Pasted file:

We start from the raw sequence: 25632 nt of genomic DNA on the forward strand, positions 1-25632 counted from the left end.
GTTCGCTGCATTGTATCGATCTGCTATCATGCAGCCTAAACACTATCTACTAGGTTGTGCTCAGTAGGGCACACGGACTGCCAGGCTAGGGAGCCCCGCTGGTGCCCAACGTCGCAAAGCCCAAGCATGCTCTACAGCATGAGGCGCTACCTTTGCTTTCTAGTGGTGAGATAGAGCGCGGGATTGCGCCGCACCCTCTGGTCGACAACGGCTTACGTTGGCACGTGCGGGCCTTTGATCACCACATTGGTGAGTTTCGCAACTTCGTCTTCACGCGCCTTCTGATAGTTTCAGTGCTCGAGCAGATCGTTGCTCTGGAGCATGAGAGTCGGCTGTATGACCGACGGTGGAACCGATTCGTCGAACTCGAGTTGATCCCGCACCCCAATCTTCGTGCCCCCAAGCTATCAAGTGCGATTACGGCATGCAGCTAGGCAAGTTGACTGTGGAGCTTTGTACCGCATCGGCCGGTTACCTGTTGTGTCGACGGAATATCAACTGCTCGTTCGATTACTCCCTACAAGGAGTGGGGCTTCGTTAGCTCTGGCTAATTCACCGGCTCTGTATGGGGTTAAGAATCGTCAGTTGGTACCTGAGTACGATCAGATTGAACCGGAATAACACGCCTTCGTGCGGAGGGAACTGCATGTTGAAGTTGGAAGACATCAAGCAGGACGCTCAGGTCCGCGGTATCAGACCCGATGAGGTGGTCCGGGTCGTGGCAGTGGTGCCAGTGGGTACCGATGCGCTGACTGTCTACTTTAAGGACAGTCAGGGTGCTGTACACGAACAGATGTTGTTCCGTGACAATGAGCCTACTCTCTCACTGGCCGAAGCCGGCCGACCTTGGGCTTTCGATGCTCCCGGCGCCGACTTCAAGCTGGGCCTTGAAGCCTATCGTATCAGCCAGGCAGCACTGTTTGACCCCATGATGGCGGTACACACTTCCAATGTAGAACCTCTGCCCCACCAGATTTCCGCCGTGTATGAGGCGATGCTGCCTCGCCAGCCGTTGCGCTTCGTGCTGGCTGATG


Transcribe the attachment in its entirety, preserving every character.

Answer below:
We start from the raw sequence: 25632 nt of genomic DNA on the forward strand, positions 1-25632 counted from the left end.
GTTCGCTGCATTGTATCGATCTGCTATCATGCAGCCTAAACACTATCTACTAGGTTGTGCTCAGTAGGGCACACGGACTGCCAGGCTAGGGAGCCCCGCTGGTGCCCAACGTCGCAAAGCCCAAGCATGCTCTACAGCATGAGGCGCTACCTTTGCTTTCTAGTGGTGAGATAGAGCGCGGGATTGCGCCGCACCCTCTGGTCGACAACGGCTTACGTTGGCACGTGCGGGCCTTTGATCACCACATTGGTGAGTTTCGCAACTTCGTCTTCACGCGCCTTCTGATAGTTTCAGTGCTCGAGCAGATCGTTGCTCTGGAGCATGAGAGTCGGCTGTATGACCGACGGTGGAACCGATTCGTCGAACTCGAGTTGATCCCGCACCCCAATCTTCGTGCCCCCAAGCTATCAAGTGCGATTACGGCATGCAGCTAGGCAAGTTGACTGTGGAGCTTTGTACCGCATCGGCCGGTTACCTGTTGTGTCGACGGAATATCAACTGCTCGTTCGATTACTCCCTACAAGGAGTGGGGCTTCGTTAGCTCTGGCTAATTCACCGGCTCTGTATGGGGTTAAGAATCGTCAGTTGGTACCTGAGTACGATCAGATTGAACCGGAATAACACGCCTTCGTGCGGAGGGAACTGCATGTTGAAGTTGGAAGACATCAAGCAGGACGCTCAGGTCCGCGGTATCAGACCCGATGAGGTGGTCCGGGTCGTGGCAGTGGTGCCAGTGGGTACCGATGCGCTGACTGTCTACTTTAAGGACAGTCAGGGTGCTGTACACGAACAGATGTTGTTCCGTGACAATGAGCCTACTCTCTCACTGGCCGAAGCCGGCCGACCTTGGGCTTTCGATGCTCCCGGCGCCGACTTCAAGCTGGGCCTTGAAGCCTATCGTATCAGCCAGGCAGCACTGTTTGACCCCATGATGGCGGTACACACTTCCAATGTAGAACCTCTGCCCCACCAGATTTCCGCCGTGTATGAGGCGATGCTGCCTCGCCAGCCGTTGCGCTTCGTGCTGGCTGATG